Looking at the Influence of Irving Kristol
- 11 October 2009 by Author 0 Comments
Looking at the Influence of Irving Kristol
By Richard Larsen
Published – Idaho State Journal, 10/11/2009
The appellation “Neo-con” has been so unscrupulously bandied about the last few years, and so incorrectly used as a pejorative that the actual meaning of “neo-conservative” has become lost in the din of ignorant debate. With the passing of Irving Kristol, who graduated from mortality two weeks ago at the age of 89, a review of the contributions and analysis of the father of neo-conservatism is a venture into what made America great.
As a young socialist, Kristol was critical of the primary tenet which he found animating the socialist movement; the idyllic perfectibility of man and his milieu. As early as 1944 he wrote of his preference for “moral realism” which “foresees no new virtues and is interested in human beings as it finds them, content with the possibilities and limitations that are always with us.” Such an expression would lead him over the ensuing decades to a realization that ideals have value in reality, if they work, but not if they don’t.
His ideas and analysis truly took hold in the 1960s when he and other liberals like him, were castigated for being “neo-conservatives.” He was driven to do something that made many liberals uncomfortable, to monitor whether their theories worked in the real world, or if they created more problems than they solved. Kristol himself described neoconservatives as “liberals mugged by reality.”
Through his column in the Wall Street Journal and his quarterly journal, he analyzed the issues founded in the “Great Society” programs. Did urban redevelopment improve conditions for the poor? Did welfare programs create more problems, especially sociological issues, than they solved economically? Did they solve any economical issues for the impoverished? As a liberal who based efficacy on what worked rather than good intent, he came to the conclusion over 20 years ago, “The problem with our current welfare programs is not that they are costly – which they are – but that they have such perverse consequences for the people they are supposed to benefit.”
Time after time, and issue after issue, Kristol brilliantly exposed the principles of the Great Society (major spending programs that addressed education, medical care, urban problems, poverty, and transportation) as worthy ideas, yet wholly inadequate or destructive in application. As he aptly pointed out, after over a trillion dollars of wealth redistribution based on Great Society programs, we still have roughly 12% of the population living at poverty level. As one “mugged by reality,” he concluded that principles of socialism, even when partially executed, empirically fail.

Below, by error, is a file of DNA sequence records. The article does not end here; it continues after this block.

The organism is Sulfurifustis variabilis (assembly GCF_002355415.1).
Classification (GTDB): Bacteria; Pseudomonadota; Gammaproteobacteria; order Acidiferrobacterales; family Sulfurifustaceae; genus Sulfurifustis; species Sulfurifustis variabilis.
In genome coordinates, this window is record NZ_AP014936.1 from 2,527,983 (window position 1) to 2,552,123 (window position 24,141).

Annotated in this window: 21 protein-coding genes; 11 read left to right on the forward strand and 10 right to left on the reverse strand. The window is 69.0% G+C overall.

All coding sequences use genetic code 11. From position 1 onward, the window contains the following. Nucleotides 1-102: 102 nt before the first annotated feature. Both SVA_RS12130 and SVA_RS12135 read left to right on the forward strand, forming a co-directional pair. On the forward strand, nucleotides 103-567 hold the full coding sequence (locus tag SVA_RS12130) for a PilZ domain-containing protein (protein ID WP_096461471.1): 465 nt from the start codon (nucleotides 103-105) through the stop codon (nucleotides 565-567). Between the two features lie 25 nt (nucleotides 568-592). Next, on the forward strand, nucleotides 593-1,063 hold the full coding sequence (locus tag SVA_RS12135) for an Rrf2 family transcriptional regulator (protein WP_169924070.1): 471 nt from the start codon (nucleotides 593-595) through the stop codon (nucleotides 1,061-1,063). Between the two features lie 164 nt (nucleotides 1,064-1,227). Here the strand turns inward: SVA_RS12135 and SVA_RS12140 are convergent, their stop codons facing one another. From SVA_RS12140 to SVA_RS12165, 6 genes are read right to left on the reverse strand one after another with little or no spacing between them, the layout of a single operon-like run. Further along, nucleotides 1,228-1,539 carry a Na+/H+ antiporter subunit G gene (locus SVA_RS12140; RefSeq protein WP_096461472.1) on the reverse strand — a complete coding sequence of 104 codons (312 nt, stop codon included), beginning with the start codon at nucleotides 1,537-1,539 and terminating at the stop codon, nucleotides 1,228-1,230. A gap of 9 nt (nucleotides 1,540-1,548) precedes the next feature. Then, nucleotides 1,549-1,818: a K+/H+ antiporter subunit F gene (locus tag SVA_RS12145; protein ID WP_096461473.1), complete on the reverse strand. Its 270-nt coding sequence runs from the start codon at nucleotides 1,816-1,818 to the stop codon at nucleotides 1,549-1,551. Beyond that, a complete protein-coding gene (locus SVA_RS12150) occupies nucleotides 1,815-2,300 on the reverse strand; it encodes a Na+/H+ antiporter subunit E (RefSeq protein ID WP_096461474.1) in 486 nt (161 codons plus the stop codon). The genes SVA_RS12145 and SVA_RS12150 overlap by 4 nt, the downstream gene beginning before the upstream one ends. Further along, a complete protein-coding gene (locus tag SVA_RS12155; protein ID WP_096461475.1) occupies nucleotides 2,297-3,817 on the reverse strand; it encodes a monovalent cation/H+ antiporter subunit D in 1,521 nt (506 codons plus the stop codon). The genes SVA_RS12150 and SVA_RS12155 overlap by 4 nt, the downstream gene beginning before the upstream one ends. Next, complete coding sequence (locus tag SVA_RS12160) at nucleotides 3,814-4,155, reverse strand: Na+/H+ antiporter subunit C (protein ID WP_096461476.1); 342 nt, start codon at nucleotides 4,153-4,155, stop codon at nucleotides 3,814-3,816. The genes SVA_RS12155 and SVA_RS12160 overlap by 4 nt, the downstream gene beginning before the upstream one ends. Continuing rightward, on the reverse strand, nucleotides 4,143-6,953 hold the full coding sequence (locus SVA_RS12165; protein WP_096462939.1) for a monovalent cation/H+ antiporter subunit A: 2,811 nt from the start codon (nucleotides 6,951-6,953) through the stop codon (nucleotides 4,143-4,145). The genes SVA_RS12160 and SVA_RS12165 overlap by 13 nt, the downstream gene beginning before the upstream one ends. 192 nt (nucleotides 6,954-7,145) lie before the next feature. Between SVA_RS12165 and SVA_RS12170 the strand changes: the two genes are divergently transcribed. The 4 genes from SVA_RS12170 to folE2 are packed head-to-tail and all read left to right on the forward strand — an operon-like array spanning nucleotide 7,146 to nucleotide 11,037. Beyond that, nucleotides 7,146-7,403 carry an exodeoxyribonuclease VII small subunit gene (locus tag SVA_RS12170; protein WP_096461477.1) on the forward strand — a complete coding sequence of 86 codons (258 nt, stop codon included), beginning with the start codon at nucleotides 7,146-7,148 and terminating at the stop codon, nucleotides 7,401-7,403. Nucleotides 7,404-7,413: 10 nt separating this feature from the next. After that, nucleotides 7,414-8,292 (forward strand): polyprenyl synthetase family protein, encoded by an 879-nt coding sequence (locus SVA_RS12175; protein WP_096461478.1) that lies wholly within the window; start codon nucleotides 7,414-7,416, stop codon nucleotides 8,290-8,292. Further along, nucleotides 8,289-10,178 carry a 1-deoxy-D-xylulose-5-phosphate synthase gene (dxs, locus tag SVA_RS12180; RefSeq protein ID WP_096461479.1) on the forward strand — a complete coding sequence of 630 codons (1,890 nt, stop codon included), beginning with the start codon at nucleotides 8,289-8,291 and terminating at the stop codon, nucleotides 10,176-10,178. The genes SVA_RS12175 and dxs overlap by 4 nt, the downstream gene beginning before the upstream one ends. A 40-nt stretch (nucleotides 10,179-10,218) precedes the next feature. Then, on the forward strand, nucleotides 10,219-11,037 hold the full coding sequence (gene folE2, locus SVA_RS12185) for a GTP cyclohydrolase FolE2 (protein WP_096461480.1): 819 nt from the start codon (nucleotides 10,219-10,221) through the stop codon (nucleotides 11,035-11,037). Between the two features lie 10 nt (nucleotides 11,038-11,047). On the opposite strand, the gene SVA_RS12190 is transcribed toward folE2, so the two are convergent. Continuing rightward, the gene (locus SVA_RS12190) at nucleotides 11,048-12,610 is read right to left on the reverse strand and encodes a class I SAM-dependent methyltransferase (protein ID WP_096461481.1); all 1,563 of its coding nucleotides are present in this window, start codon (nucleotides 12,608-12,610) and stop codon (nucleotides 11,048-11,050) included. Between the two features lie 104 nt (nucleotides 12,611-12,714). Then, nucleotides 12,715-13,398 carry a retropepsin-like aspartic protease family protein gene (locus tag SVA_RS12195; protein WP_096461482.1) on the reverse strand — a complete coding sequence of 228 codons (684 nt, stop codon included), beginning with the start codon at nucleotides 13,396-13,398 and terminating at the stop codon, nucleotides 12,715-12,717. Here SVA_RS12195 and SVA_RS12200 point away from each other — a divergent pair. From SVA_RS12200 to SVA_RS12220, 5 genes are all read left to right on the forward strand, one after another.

Through his honest assessment of the failures of contemporary liberalism, Kristol emerged as one of capitalism’s greatest apologists. As he frequently reminded us, “Capitalism has eased more misery and engendered more comfort than any other economic system in world history.” And this man knew his history. So to Kristol, it only made sense that what the world needed more of was capitalism, not more of any of the other “isms” that ingratiate a few at the expense of the many.
The more nefarious use of the term was used throughout the Bush presidency, where the neoconservative concept of using American economic and military strength for purposes of expanding democracy, human rights, and capitalism. Conceptually I find it difficult to comprehend that any moral person would object to such a notion, but in the case of Bush, it had more to do with how the principle was implemented in Iraq, not a rejection of the philosophy behind it.
Even more disconcerting to Kristol’s former liberal colleagues, was his evolution as a social conservative. In his missive “My Cold War,” a recapitulation of his intellectual migration from left to right, he wrote, “What began to concern me more and more were the clear signs of rot and decadence germinating within American society — a rot and decadence that was no longer the consequence of liberalism but was the actual agenda of contemporary liberalism. And the more contemporary, the more candid and radical was this agenda.” He warned, “Combating the cultural decay — a war on spiritual poverty — was even more important than winning the other Cold War.”
Much of neo-conservatism is based in common sense and application of principles with proven empirical efficacy, both of which are scarcities in Washington. Seems to me we need a lot more Irving Kristols. At the very least, we need a lot more neoconservatives.
AP award winning columnist Richard Larsen is President of Larsen Financial, a brokerage and financial planning firm in Pocatello, and is a graduate of Idaho State University with a BA in Political Science and History and former member of the Idaho State Journal Editorial Board. He can be reached at firstname.lastname@example.org.